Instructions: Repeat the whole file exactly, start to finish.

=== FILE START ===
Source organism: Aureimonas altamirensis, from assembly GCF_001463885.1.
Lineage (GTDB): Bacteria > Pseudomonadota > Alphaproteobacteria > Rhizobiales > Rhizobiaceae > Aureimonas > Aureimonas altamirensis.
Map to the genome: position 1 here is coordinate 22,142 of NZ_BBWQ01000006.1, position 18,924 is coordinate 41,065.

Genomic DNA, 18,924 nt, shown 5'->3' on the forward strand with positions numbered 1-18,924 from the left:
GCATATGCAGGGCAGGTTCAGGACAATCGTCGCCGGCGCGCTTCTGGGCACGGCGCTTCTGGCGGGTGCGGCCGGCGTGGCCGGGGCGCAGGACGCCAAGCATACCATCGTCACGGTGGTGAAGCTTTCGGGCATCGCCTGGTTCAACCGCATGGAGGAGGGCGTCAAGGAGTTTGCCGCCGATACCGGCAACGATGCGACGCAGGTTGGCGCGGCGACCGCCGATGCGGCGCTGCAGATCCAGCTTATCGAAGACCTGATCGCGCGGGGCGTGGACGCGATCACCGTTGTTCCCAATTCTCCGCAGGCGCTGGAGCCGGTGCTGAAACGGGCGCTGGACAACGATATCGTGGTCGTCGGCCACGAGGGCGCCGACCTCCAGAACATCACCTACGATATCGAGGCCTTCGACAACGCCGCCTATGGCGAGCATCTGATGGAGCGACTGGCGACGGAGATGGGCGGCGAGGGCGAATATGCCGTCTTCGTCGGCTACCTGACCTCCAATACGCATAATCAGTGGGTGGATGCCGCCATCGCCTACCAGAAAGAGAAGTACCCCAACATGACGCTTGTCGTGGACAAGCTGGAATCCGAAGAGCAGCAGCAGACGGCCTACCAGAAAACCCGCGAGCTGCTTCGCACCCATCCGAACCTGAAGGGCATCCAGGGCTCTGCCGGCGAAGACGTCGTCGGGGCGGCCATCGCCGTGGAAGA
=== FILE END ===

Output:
Source organism: Aureimonas altamirensis, from assembly GCF_001463885.1.
Lineage (GTDB): Bacteria > Pseudomonadota > Alphaproteobacteria > Rhizobiales > Rhizobiaceae > Aureimonas > Aureimonas altamirensis.
Map to the genome: position 1 here is coordinate 22,142 of NZ_BBWQ01000006.1, position 18,924 is coordinate 41,065.

Genomic DNA, 18,924 nt, shown 5'->3' on the forward strand with positions numbered 1-18,924 from the left:
GCATATGCAGGGCAGGTTCAGGACAATCGTCGCCGGCGCGCTTCTGGGCACGGCGCTTCTGGCGGGTGCGGCCGGCGTGGCCGGGGCGCAGGACGCCAAGCATACCATCGTCACGGTGGTGAAGCTTTCGGGCATCGCCTGGTTCAACCGCATGGAGGAGGGCGTCAAGGAGTTTGCCGCCGATACCGGCAACGATGCGACGCAGGTTGGCGCGGCGACCGCCGATGCGGCGCTGCAGATCCAGCTTATCGAAGACCTGATCGCGCGGGGCGTGGACGCGATCACCGTTGTTCCCAATTCTCCGCAGGCGCTGGAGCCGGTGCTGAAACGGGCGCTGGACAACGATATCGTGGTCGTCGGCCACGAGGGCGCCGACCTCCAGAACATCACCTACGATATCGAGGCCTTCGACAACGCCGCCTATGGCGAGCATCTGATGGAGCGACTGGCGACGGAGATGGGCGGCGAGGGCGAATATGCCGTCTTCGTCGGCTACCTGACCTCCAATACGCATAATCAGTGGGTGGATGCCGCCATCGCCTACCAGAAAGAGAAGTACCCCAACATGACGCTTGTCGTGGACAAGCTGGAATCCGAAGAGCAGCAGCAGACGGCCTACCAGAAAACCCGCGAGCTGCTTCGCACCCATCCGAACCTGAAGGGCATCCAGGGCTCTGCCGGCGAAGACGTCGTCGGGGCGGCCATCGCCGTGGAAGA